Physician, Heal Thyself


Olbermann's war continues, but does the Countdown host hold himself to the same standard he demands of others?

In case you missed it, Keith Olbermann's war against Fox News continues apace. We aren't going to reiterate all the gory details of the latest dust-up; there's a summary with transcript at TVNewser, and Inside Cable News has a lively discussion going (as does OlbermannWatch). But we do have a few points to put on the record.

The meat of Mr Olbermann's latest salvo was another slam at his "friend" John Gibson. Based on a radio comment, Mr Olbermann imputed all sorts of evil thoughts to Mr Gibson:
He is one of those people who think all religions but his are mistaken. You know, the way a lot of these religious nut bag terrorists think.

Rather than detailing why it's obvious to us that Mr Olbermann's "analysis" here went completely off the deep end, we will quote Cecelia, frequent commentator at OlbermannWatch, who made the following observations at Inside Cable News:
When Gibson makes the statement about a “wrong religion” he is responding to Parshall’s statement that the Judeo Christian God commanded total allegiance to him. Gibson states that this theological question is “probably a bit over my head” but “if” someone has to answer for following a “wrong” religion (Parshall’s thesis) then they’ll answer to God (not Gibson or Parshall).

Olbermann has compared these statements to the beliefs of Islamic terrorists! The are the opposite! Olbermann concludes that Gibson’s remarks (beliefs) have essentially forfeited his right to the airwaves. Who’s the totalitarian here?

As you can see from the transcript, Gibson was anything but judgmental about the rightness or wrongness of certain religions, responding to Parshall’s thesis essentially by saying that if there are wrong ones, then the adherents answer to God not to society. Society's only call to believers is that they not persecute each other.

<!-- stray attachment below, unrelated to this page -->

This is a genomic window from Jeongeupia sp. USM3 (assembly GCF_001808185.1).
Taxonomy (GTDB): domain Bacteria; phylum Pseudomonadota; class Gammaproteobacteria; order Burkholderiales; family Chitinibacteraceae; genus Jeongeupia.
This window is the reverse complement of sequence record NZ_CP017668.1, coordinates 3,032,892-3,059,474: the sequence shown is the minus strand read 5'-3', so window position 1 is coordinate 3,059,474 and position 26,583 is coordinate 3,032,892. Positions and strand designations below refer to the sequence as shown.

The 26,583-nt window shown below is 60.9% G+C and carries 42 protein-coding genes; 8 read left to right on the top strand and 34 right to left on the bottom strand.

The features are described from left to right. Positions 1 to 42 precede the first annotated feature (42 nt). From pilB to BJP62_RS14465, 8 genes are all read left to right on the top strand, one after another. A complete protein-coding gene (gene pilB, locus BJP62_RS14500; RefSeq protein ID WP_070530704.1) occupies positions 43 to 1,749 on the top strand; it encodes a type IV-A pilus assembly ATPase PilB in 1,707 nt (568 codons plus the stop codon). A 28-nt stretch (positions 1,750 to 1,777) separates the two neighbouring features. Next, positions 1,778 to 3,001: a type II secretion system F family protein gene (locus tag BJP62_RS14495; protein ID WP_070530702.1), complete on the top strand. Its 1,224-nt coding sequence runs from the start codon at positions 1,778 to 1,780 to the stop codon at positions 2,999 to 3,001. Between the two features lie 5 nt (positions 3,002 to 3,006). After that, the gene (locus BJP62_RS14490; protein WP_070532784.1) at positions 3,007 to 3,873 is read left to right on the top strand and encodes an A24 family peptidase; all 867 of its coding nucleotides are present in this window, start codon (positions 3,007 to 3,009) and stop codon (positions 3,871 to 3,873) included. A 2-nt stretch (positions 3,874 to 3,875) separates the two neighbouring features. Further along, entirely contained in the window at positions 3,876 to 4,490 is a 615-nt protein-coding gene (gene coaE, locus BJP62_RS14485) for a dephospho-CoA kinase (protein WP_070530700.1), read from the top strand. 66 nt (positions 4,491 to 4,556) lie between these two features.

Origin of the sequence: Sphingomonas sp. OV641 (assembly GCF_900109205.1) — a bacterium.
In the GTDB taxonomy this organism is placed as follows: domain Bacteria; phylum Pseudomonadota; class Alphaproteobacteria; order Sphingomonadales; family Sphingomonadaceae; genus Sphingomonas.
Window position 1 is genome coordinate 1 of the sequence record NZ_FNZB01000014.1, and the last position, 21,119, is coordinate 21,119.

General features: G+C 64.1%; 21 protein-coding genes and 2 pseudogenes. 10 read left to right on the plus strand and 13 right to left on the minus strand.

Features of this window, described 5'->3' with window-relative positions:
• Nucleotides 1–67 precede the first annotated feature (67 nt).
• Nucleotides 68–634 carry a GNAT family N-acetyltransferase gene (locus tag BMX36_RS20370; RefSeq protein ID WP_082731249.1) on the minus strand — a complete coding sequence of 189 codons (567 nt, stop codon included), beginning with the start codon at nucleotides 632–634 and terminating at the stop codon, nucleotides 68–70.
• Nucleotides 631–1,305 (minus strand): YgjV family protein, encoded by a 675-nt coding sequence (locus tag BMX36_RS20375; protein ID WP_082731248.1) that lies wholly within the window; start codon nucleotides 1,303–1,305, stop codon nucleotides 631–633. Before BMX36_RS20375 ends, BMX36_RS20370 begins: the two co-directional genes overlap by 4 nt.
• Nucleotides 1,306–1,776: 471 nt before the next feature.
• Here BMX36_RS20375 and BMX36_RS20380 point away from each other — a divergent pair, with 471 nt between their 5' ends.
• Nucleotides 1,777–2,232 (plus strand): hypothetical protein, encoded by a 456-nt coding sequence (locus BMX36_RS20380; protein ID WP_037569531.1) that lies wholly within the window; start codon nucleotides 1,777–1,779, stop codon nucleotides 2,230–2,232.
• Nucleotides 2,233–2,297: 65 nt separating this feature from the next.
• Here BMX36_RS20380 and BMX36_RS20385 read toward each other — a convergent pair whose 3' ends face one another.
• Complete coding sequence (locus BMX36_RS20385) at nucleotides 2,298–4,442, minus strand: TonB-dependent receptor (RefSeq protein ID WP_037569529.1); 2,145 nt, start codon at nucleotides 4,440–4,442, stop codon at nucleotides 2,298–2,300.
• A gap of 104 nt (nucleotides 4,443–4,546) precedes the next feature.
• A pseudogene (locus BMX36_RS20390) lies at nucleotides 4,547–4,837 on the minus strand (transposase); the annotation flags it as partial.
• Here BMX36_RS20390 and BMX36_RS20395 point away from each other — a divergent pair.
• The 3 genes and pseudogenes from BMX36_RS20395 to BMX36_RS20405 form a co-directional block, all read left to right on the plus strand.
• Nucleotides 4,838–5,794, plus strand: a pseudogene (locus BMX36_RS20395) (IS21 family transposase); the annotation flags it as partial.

And with that I’ll address the question presented here about the definition of tolerance. Tolerance is not concluding that ‘your myth is as good as my myth’. Most religions and their holy books assert that theirs is the way of “truth”. To believe otherwise contradicts the religious text and precepts. You cannot simultaneously believe that Jesus is the Messiah and believe he was merely a good man or prophet. What you can do, and what Gibson’s point was to do, is not beat up, blow-up, discriminate against, people who do not hold your religious faith.

It’s the height of irony that Olbermann essentially accused Gibson of heresy and wanted Gibson barred from his choice of profession. The point is you shouldn’t have to parse your every statement and give loyalty oaths to the ideological tenets of spiteful sportscasters in order to protect yourself from being mischaracterized on national television. Gibson is not guilty until he proves himself innocent. It’s up to Olbermann to prove the hyperbolic charge that Gibson has the same thinking as Islamic terrorists. He can’t with Gibson’s words, and he can’t with the the theological argument he attempted to make against Parshall’s statements.